Tank McNamara

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Tankmcnamara.gif
Author(s) Jeff Millar (writer, 1974–2012) /Bill Hinds (artist, 1974–, writer, 2012–)
Current status / schedule Running
Launch date August 1974
Syndicate(s) Universal Press Syndicate (1974–present)
Genre(s) Humor

Tank McNamara is a daily syndicated comic strip written by Jeff Millar and illustrated by Bill Hinds. The strip debuted in 1974. Hinds took over writing after the death of Millar in late November 2012 due to bile duct cancer.[1]

The title character is a local sports television reporter who used to be a defensive lineman in the National Football League, hence his name (whether nickname or given name is unclear). The strip focuses primarily on contemporary American athletics, which allows it to remain topical and also to dabble in related subjects such as politics and social issues.

Characters and story[edit]

Before becoming a multi-sport broadcaster and reporter, Tank McNamara played college football for "Enormous State University" (team name: the Sandcrabs), which serves the role of a generic NCAA Division I university with problem-plagued athletic programs. The local professional teams are fictional American major-league franchises (baseball's "Bashers"; football's "Smashers"; ice hockey's "Igloos"; basketball's "Stuffers"). The strip also portrays fictional sponsors, including "Heavy Beer", spoofing the light beer ads that are so common in American sports broadcasts. It also features caricatures of many real figures from sports. A scientist named Dr. Tszap (also spelled Tzap[2]) develops strange products intended to help sports teams.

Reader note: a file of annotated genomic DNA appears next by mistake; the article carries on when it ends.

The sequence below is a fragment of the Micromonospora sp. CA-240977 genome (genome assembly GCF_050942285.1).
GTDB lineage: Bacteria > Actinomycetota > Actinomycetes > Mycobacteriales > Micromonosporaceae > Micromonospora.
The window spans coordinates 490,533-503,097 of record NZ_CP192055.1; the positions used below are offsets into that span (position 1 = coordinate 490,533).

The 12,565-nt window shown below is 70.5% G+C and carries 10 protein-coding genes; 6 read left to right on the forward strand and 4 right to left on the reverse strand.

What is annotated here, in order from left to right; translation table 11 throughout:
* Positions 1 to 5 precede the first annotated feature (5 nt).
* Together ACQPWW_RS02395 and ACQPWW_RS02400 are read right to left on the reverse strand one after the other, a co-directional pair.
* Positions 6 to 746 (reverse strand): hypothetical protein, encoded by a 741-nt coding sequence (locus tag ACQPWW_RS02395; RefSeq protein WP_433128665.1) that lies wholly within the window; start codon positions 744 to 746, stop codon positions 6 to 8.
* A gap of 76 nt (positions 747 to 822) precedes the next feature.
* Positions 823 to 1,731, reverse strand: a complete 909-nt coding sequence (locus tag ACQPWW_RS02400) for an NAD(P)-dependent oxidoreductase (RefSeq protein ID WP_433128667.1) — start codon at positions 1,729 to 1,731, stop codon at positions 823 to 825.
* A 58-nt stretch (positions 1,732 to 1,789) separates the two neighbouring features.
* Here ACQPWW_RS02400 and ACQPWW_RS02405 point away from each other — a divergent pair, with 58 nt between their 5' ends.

In earlier years, Tank was portrayed as a buffoon ex-professional athlete (an NFL defensive linebacker, jersey number 55) unqualified to do his journalistic job. Recurring gags focused on Tank's "fumble-mouth" mistakes (such as presenting the "Norts Spews"), and on his tendency to jump on anything loose on the floor as if it were a fumbled football. An annual feature was a Christmas tale of Tank's last minute quest to obtain that year's "must have" toy for his nephew.

Tank has matured with the strip, which has gone on to highlight his loyalty, inherently gentle nature, and good heart. Recent years have seen several sequences dealing with Tank's youthful indiscretions. His behavior is never as damning as he believes it to have been, and he is always deeply sorry for his actions. While these sequences flesh out the background of Tank's character, they show the reader that he has always been a decent human being.

Tank, who is a bachelor portrayed as being vulnerable to romantic injury, began seriously dating a woman named Angela in 2005. Angela works at his TV station, and the two met after she beat him in the station's 2005 NCAA tournament pool, despite choosing teams based on their uniform colors. Angela is the single mother of an athletically gifted son to whom Tank serves as a father figure, and she has eschewed competing in sports since a youthful tennis talent took over her life. She accompanies Tank to many work assignments, often assisting him in undercover reporting.

Example of contemporary sports-based social commentary and humor utilized in Tank McNamara (September 4, 2007)

In November 2012, Tank agreed to escort a producer named Natalie to the Women in Media Ball.[3][4] He explained that he and Angela were "taking time off from each other."[5] Angela also confirmed that she was seeing someone else.[6]